Back to starting with a bit of Theory, the last two weeks we covered Washington and Oregon. Today we start with California. We will go quickly as these are the wines we all sell and know best. Started with non-Napa and Sonoma. From Mendocino to Monterey to Santa Lucia Highlands to Paso Robles to Santa Barbara. Every region has its own version of the American story. Initial winemaking efforts by the European settlers, in this case first the Spanish, then the great immigrant influx of the 19th century. The nascent wineries are dealt the dual blows of Prohibition, then phylloxera and most were abandoned only to be revived by successful entrepreneurs who chose to leave successful careers and follow their passion in the sixties and seventies. In every region there are iconic producers who staked the claims for the modern California wine industry.
It was an open blind tasting session, four white wines and three red. Once again the wine I brought was flawed. I bought it from the store's cold box and now wonder if it spent too much time in the fridge. Note to self: need to look at how long wines stay standing up in the cold. Maybe I'll put a date stamp when they go in and start rotating. Or maybe it was just a flawed bottle. The tasting comments of my colleagues were not kind, to say the least! Nor should they have been. The wine was terrrrrrible!
Otherwise the tasting session went smoothly. As a group we're getting quicker at running through the tasting grid and getting better at getting our notes consistent and without contradiction. Today we had more than a couple of wines on which we identified all the components correctly but for a conclusion could only say, "What the hell is this?"
The first problem was a Santa Barbara Viognier . The surprising acidity led to a call of Italian Pinot Grigio with which no one was happy. The wine had too much weight and complexity for PG. Most tasters were looking for more tropical fruit to call Viognier. I was thinking unoaked Chardonnay. As the wine sat in the glass, the peachiness became more and more evident. Several weeks ago, Rob, our tasting coach, brought a Condrieu which gave us fits as well. Evidently we need to work on Viognier.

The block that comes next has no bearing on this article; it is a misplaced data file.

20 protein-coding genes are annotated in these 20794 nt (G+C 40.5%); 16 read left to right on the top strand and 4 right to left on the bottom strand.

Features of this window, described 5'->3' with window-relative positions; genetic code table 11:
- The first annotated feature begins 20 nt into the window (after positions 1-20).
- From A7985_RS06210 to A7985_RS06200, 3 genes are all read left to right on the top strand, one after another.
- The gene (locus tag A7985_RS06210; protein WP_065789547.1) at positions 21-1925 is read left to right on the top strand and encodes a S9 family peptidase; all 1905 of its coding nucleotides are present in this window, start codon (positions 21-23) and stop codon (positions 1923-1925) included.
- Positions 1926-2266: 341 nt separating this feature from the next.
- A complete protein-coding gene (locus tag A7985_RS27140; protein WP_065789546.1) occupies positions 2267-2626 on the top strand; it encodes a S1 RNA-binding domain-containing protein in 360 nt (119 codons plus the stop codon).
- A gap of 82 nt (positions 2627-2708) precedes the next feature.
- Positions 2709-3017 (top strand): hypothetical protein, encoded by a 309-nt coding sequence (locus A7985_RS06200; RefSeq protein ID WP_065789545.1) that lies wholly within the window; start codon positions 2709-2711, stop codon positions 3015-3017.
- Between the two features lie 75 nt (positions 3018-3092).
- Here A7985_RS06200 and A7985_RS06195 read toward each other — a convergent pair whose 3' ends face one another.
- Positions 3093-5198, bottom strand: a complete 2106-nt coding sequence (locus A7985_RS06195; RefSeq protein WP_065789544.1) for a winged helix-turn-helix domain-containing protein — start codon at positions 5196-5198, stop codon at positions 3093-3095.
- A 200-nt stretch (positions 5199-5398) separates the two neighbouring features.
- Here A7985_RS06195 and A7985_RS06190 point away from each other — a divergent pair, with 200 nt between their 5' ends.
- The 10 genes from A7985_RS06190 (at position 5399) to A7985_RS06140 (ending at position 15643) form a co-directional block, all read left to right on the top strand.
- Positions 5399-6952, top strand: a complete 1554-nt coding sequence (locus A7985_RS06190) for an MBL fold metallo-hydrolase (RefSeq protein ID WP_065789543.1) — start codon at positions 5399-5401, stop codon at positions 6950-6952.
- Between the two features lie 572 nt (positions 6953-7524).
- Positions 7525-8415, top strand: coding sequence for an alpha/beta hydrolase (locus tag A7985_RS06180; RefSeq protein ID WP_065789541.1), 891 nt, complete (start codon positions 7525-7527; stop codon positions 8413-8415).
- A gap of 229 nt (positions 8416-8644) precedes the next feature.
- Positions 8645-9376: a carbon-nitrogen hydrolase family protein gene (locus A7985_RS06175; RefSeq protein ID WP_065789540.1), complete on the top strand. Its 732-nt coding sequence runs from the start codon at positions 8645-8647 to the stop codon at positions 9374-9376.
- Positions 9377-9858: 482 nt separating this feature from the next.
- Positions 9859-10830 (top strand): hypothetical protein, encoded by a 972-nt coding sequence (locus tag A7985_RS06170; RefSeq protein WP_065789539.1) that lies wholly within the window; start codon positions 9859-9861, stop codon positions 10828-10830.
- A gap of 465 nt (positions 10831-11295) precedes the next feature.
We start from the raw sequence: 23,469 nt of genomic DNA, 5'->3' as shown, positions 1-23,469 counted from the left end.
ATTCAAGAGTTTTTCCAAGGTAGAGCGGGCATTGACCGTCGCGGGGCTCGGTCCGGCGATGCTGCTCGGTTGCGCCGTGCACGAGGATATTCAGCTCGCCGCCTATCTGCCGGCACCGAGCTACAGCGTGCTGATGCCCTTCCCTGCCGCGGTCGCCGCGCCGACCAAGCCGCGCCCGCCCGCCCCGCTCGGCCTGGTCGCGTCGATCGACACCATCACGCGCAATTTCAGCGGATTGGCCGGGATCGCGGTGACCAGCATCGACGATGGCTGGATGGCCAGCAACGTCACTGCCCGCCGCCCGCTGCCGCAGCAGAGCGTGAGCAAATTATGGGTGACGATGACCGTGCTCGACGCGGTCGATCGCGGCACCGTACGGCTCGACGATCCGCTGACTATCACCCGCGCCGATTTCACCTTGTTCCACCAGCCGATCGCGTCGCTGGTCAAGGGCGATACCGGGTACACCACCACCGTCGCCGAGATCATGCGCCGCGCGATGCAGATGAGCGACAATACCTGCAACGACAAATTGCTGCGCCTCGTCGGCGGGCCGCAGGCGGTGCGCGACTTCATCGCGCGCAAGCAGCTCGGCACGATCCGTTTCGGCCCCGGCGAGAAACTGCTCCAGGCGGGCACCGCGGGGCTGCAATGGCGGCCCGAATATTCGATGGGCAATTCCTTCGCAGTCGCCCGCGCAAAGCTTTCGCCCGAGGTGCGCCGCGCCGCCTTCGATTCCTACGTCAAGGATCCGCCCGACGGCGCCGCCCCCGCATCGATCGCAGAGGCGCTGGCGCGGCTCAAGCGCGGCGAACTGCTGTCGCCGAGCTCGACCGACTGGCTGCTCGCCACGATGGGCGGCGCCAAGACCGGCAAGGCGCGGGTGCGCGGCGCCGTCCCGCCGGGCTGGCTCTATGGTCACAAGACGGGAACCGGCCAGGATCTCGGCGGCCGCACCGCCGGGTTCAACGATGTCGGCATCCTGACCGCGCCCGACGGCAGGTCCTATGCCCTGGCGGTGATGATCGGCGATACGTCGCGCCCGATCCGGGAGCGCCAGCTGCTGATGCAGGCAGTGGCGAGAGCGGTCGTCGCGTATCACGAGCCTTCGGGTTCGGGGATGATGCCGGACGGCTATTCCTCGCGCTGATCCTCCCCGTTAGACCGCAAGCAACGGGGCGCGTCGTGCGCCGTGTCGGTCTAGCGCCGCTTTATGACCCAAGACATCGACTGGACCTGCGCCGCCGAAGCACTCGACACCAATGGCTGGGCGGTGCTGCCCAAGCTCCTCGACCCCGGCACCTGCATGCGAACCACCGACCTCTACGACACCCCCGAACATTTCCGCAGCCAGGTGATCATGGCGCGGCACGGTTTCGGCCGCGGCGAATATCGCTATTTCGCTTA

The next wine was Alsatian. Everyone had the same "Ah Hah!" moment when smelling the wine. The big floral peachy-lychee aromatics screamed Gewurztraminer. But the rich, seemingly off dry flavor masked the surprisingly persistent acidity which lingered past the sweetness of the fruit and left a dry mineral finish to the wine. Yes, that's right. It was an Alsatian dry Muscat in the classic overripe style of Zind-Humbrecht. It's not the first time the group has faced the Muscat/Gewurz confusion.
Now it was my turn to run the grid. The wine had rich floral citrus aromas that I described as baked Meyer Lemon with a creamy meringue and good acidity. I leaped to the conclusion that it was the Sta. Rita Hills Chardonnay that I had brought and so I raced through the rest of the grid, building what I thought was the case for the wine that I thought it was. (Of course as we later learned the wine I brought smelled like ass!) Appropriate. I had just committed the cardinal sin of blind tasting. Premature identification.
As I started into my initial conclusion, I took another sip of the wine.
"Wait a minute," I said. "I think I'm totally wrong. This wine is off dry. It is oozing petrol on the aroma and the palate! How did I miss that? This wine is top quality 2010 Alsatian Riesling from a good producer!"
An embarrassing, but spot-on reversal.
Our first red was a straight forward New World Pinot Noir. The only question was whether it was Sonoma Coast/Russian River or Oregon. I really think it could have been either. The ripeness of the fruit overwhelmed any significant identifying characteristics.
The last two reds were much more problematic and the differences and similarity were classic. The wines were very similar with good acidity, predominately red and black cherry fruit notes with some sort of spiciness on the finish. Both were obviously classically Old World.
The group was split on the second wine. Some thought it was Syrah from the Northern Rhone, some thought it was a Bordeaux varietal. A classic clash of flavor groups, was the spiciness due to some form of Pyrazine driven bell pepper (not necessarily green but possibly dried ancho) or was it due to Rotundone (white or black peppercorns?) The vegetal note won out over the spice. The wine was a fabulous Cabernet Franc from Chinon in the Loire Valley.
The last wine was very similar, but had more drying tannins and less spice. Discussion centered on the Tempranillo/Sangiovese divide. Nebbiolo was out of the question. The wine did not show characteristics of American Oak which would seemingly rule out Rioja, but did not show the leatheriness expected out of Sangiovese. I thought is was Tempranillo from Ribera del Duero, but it was a very ripe Chianti Classico. I wish Rob had been present to coach us through the subtle structural differences and distinguishing elements between the two wines.
All in all, a really great session. I think we've really raised our game!